Friday, July 16, 2010

Internal Consistency and Rules

Fantasy and sci-fi need to be grounded by rules.  Precisely because characters in these genres have magical powers and encounter mythical creatures, their abilities need to have clearly defined constraints.  We don't want to feel cheated when characters arbitrarily have new and never-before-seen powers to extricate them from plot problems.

Perhaps the most famous example of this kind of cheating is the movie Superman II, in which Superman had a magic kiss of forgetting.  However, Laurell K. Hamilton's popular Anita Blake series has also been criticized for regularly giving its protagonist new superpowers to get her out of jams.  This stuff isn't good; it's difficult for readers to invest in conflict if they know that the character is probably just going to solve any plot problems that arise by shooting heretofore-unmentioned laserbeams from her fingertips or blowing stuff up with her mind.

"Damn right, I have a magic kiss of forgetting.  I'm friggin' Superman."

We call this deus ex machina, which is Latin for "God from the machine."  The term refers to a convention of classical theater, in which plot problems were resolved by the sudden entrance of a deity into the story.  However, in practice, it refers to any solution to a plot problem that emerges from outside the narrative.  It is, in some ways the inverse of the well-worn rule about Chekov's gun; the rule that a gun hanging above the mantel in Act 1 must go off in Act 3.  It is similarly true that, if you want the character to be packing heat in Act 3, you should establish the gun in Act 1.

Grounding something organically in plot is structurally simple; James Bond swings by the Q-Branch lab at the beginning of the movie, and Q demonstrates some new exploding cufflinks.  Later on, when the villain thinks Bond is disarmed, we realized that Bond is still wearing the cufflinks.  Bond will then proceed to use the cufflinks blow shit up.  We understand where the cufflinks came from, so this is logical.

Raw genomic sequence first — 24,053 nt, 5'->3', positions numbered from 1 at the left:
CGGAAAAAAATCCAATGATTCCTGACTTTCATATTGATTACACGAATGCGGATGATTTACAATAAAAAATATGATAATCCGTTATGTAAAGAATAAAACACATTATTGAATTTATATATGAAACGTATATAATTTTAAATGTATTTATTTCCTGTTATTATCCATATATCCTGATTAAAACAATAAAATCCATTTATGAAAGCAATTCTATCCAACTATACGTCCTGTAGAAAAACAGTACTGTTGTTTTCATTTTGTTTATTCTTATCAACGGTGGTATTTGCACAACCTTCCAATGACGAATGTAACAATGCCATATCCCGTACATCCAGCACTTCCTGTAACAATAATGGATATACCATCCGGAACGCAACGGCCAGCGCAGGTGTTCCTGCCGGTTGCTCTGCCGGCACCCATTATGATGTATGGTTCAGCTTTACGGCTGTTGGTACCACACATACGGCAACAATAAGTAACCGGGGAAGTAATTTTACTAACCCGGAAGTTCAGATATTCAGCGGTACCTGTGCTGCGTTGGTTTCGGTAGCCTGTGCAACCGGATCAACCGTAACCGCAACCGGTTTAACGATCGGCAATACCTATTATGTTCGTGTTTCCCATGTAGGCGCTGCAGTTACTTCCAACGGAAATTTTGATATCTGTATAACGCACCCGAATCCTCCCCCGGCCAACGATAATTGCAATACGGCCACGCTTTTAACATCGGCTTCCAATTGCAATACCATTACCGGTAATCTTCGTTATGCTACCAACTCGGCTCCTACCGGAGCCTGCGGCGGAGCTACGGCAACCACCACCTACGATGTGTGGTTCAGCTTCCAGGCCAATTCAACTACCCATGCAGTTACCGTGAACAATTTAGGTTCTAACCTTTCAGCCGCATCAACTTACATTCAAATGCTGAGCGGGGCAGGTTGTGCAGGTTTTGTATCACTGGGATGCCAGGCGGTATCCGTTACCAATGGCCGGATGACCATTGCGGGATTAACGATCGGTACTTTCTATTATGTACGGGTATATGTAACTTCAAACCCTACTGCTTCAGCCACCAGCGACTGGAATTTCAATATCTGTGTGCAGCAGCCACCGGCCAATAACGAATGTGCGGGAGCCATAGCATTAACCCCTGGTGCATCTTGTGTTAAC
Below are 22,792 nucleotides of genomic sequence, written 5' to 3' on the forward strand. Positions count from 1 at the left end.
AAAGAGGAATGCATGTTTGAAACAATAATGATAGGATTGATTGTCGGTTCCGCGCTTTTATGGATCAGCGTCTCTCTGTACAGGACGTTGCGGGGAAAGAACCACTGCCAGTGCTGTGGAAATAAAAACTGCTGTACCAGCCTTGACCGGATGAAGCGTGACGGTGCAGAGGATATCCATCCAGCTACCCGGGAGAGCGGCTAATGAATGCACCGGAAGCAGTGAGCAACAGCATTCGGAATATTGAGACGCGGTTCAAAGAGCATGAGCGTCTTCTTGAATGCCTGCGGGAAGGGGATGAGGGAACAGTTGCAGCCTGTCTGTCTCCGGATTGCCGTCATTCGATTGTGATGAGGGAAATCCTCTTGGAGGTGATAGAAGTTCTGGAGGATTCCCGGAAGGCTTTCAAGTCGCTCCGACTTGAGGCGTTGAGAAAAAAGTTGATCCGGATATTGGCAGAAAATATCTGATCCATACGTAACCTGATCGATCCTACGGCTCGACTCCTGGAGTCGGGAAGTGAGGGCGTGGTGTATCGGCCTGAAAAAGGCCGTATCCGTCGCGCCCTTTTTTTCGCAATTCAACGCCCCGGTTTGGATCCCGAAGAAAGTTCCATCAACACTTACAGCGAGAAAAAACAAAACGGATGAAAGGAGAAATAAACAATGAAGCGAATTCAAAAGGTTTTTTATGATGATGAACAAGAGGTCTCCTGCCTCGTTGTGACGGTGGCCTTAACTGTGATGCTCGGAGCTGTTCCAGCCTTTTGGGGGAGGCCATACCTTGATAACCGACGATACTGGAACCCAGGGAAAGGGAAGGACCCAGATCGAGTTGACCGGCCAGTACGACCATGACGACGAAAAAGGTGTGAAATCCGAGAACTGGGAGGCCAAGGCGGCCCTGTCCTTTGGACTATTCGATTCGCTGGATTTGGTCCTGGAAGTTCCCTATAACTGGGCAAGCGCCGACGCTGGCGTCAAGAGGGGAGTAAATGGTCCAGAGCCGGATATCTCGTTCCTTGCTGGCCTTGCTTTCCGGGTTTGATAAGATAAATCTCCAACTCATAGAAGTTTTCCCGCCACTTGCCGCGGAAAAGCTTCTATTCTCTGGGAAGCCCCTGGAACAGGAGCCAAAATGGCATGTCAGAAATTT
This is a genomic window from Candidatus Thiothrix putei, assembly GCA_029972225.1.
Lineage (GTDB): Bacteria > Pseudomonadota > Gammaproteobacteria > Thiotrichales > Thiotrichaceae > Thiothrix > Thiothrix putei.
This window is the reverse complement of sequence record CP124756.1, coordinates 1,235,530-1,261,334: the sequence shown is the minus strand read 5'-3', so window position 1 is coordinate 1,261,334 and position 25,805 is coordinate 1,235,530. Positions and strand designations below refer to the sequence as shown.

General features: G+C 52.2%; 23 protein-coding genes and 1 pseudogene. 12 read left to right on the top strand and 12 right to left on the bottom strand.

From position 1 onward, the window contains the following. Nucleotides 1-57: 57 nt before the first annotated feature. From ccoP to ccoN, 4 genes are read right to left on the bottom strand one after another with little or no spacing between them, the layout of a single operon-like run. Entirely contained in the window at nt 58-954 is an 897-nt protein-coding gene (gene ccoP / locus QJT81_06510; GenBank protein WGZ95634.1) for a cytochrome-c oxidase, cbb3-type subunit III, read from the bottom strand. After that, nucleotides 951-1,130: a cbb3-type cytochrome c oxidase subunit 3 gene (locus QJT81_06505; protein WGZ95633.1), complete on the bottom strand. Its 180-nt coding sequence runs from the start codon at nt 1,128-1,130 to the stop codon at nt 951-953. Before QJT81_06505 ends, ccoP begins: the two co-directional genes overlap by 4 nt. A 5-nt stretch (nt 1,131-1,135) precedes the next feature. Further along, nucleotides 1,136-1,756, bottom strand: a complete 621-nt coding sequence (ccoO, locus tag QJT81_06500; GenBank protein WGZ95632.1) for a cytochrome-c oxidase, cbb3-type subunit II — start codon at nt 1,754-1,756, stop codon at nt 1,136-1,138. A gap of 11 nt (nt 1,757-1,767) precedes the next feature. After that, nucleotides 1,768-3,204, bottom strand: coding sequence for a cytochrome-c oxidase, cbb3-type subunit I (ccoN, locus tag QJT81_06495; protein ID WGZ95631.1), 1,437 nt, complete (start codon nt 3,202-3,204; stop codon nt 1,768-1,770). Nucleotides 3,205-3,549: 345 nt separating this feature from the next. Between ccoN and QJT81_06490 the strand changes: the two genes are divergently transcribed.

Compare and contrast:  There are no cufflinks.  When Bond is captured, he suddenly announces he has magic powers and starts blowing things up using psychokinesis or something.  This is deus ex machina.  

Vampire fiction has a long and dubious history of bending its own rules and loopholing its central premises.  Vampires are sexy and readers love them, but their pesky problems with daylight and their inconvenient need to drink blood all the time makes it hard to write plots about how they are glamorous bad-boy romantic heroes with awesome superpowers and no drawbacks at all, whatsoever.

Twilight gets bashed a lot for its blasphemous sparkles, but beloved Buffy the Vampire Slayer struggled with similar problems, and the Buffy writers were fond of ridiculous, illogical solutions. Vampires could buy blood at the supermarket in takeout soup containers.  Every building in Sunnydale was connected by convenient, easily-accessed sewers, so vampires could get around during the day.  Failing that, they could run around with blankets over their heads.

"I could never love you, Spike.  You smell like doody."

After the jump, more spoilery stuff about Justin Cronin's The Passage.  

The Passage
runs into similar problems, because it tries to split the difference between mystical, supernatural vampires and biologically-engineered sci-fi vampires, and ends up muddling its mythology.  

For example, Lacey the nun shows up at the secret government vampire facility just as the vampires escape their cages.  There's no way she could have found this place or even known of its existence, except she says she was guided by the voice of God.